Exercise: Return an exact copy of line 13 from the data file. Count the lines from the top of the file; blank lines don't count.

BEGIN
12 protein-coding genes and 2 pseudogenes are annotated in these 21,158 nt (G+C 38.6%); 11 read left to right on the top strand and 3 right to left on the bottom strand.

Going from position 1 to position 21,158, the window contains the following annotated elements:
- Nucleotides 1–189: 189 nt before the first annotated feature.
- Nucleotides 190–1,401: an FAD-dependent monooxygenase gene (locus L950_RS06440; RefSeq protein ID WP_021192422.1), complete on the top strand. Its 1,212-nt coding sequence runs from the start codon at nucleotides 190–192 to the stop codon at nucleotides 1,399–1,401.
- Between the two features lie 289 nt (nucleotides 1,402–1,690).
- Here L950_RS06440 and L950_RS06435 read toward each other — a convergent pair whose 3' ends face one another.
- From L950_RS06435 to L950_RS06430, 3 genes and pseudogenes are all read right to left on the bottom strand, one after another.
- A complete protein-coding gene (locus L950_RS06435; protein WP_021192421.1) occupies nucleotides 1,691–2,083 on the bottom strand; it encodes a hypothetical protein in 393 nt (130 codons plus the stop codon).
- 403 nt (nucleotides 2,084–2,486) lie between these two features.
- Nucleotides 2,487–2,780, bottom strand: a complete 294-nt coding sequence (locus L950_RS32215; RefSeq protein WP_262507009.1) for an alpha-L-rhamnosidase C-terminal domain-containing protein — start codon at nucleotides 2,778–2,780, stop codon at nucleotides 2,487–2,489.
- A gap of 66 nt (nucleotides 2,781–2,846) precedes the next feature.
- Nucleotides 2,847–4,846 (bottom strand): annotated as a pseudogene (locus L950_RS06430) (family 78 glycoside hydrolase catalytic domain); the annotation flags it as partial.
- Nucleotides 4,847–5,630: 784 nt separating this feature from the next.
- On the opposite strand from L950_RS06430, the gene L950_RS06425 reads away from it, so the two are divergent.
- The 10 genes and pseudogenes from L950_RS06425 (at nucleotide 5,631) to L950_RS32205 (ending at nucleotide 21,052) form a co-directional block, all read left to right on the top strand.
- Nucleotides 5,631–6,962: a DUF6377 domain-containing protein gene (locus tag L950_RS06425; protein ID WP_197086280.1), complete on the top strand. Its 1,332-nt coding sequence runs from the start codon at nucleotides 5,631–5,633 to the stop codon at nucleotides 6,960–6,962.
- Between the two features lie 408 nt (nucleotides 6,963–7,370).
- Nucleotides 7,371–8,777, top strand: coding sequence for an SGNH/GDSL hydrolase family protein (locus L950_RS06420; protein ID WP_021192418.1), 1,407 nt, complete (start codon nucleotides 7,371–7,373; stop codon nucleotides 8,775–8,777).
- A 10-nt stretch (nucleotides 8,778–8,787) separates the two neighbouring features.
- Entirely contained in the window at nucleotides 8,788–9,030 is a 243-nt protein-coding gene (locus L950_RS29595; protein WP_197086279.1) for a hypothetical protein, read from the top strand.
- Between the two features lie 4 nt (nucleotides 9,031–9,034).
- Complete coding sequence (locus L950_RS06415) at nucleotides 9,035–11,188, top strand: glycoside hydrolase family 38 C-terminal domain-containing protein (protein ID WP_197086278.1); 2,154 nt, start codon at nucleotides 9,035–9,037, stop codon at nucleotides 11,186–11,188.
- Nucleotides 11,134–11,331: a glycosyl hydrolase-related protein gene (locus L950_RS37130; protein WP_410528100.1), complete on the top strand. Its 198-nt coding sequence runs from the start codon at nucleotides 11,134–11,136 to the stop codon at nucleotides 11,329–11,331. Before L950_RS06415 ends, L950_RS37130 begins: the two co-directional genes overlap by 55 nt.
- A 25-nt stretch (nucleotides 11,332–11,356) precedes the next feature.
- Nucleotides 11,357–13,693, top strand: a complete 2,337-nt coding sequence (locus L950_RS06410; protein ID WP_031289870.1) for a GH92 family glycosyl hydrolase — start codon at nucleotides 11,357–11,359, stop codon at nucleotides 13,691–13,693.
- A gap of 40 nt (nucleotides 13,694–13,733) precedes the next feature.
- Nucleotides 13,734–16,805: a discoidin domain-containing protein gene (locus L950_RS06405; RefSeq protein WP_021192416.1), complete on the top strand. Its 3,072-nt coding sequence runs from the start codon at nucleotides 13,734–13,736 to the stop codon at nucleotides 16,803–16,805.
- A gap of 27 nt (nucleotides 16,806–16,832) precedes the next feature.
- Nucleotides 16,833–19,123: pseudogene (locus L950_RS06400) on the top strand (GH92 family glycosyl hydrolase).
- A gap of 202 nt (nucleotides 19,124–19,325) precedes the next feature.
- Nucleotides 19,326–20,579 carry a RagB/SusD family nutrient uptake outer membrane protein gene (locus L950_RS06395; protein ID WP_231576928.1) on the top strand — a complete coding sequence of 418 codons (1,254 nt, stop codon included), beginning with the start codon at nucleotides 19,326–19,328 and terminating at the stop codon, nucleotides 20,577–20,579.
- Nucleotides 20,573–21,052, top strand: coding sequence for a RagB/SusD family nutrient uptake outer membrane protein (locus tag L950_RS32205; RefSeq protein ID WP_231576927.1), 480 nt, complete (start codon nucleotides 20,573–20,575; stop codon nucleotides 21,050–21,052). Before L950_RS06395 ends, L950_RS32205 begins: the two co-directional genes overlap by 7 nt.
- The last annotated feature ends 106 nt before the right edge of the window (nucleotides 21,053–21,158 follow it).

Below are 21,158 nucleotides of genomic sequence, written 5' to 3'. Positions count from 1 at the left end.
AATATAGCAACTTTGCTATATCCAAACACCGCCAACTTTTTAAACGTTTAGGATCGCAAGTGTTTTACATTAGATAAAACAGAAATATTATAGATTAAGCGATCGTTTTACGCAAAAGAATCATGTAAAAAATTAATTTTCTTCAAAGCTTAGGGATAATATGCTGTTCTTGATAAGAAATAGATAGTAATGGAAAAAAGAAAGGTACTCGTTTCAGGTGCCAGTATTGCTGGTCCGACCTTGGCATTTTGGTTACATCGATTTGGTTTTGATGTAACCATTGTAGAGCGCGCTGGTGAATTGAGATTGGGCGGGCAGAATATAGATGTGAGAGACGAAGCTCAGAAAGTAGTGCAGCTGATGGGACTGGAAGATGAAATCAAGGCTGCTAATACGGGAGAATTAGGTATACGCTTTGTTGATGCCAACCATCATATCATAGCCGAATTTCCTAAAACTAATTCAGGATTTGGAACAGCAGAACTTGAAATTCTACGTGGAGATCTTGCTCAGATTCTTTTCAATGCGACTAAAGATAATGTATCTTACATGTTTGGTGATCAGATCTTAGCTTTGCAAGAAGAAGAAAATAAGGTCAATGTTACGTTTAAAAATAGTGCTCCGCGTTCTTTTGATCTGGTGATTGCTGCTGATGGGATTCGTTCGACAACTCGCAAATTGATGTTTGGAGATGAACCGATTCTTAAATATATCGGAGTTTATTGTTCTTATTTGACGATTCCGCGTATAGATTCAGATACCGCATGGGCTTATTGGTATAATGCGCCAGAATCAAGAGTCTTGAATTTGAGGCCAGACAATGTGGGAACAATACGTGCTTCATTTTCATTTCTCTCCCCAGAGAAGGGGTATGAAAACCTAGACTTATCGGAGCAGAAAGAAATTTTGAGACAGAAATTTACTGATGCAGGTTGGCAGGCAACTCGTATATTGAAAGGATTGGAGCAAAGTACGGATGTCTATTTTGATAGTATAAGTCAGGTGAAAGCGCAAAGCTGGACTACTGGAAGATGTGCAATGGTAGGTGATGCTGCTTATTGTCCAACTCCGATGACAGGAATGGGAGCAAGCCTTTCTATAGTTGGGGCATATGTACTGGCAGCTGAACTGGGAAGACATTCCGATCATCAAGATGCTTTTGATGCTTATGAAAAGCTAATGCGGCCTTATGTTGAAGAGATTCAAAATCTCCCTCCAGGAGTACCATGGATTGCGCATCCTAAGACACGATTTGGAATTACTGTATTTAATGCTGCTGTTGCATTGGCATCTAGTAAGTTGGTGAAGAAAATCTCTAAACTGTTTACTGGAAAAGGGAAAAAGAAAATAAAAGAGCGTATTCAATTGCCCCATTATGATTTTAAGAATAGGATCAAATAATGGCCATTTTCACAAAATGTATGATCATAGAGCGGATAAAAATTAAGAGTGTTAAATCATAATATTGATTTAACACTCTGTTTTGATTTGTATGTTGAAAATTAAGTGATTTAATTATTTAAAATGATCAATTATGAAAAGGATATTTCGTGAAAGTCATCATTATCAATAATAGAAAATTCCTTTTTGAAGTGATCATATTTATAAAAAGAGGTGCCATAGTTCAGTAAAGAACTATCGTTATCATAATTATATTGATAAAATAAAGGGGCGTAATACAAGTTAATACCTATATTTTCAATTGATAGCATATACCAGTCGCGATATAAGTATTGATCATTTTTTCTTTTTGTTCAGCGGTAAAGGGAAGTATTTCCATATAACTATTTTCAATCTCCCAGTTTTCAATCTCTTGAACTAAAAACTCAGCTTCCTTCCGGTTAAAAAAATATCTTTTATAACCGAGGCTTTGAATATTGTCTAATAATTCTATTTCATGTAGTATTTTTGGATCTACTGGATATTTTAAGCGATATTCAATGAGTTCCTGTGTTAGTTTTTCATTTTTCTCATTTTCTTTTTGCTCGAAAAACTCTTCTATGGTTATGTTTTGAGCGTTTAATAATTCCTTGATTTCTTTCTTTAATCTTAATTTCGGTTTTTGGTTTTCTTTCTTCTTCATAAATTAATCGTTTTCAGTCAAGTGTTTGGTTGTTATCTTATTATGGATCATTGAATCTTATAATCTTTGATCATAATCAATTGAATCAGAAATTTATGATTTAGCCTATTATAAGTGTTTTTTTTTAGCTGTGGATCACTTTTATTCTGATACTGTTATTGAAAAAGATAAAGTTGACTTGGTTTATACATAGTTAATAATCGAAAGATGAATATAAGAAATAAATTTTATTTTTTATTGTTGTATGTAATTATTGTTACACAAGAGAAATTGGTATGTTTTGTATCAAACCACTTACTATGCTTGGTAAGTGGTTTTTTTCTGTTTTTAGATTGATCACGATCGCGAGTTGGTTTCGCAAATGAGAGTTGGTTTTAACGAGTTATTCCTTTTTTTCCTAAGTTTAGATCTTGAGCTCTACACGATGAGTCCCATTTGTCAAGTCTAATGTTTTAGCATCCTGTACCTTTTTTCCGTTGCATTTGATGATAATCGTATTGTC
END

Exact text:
- Nucleotides 4,847–5,630: 784 nt separating this feature from the next.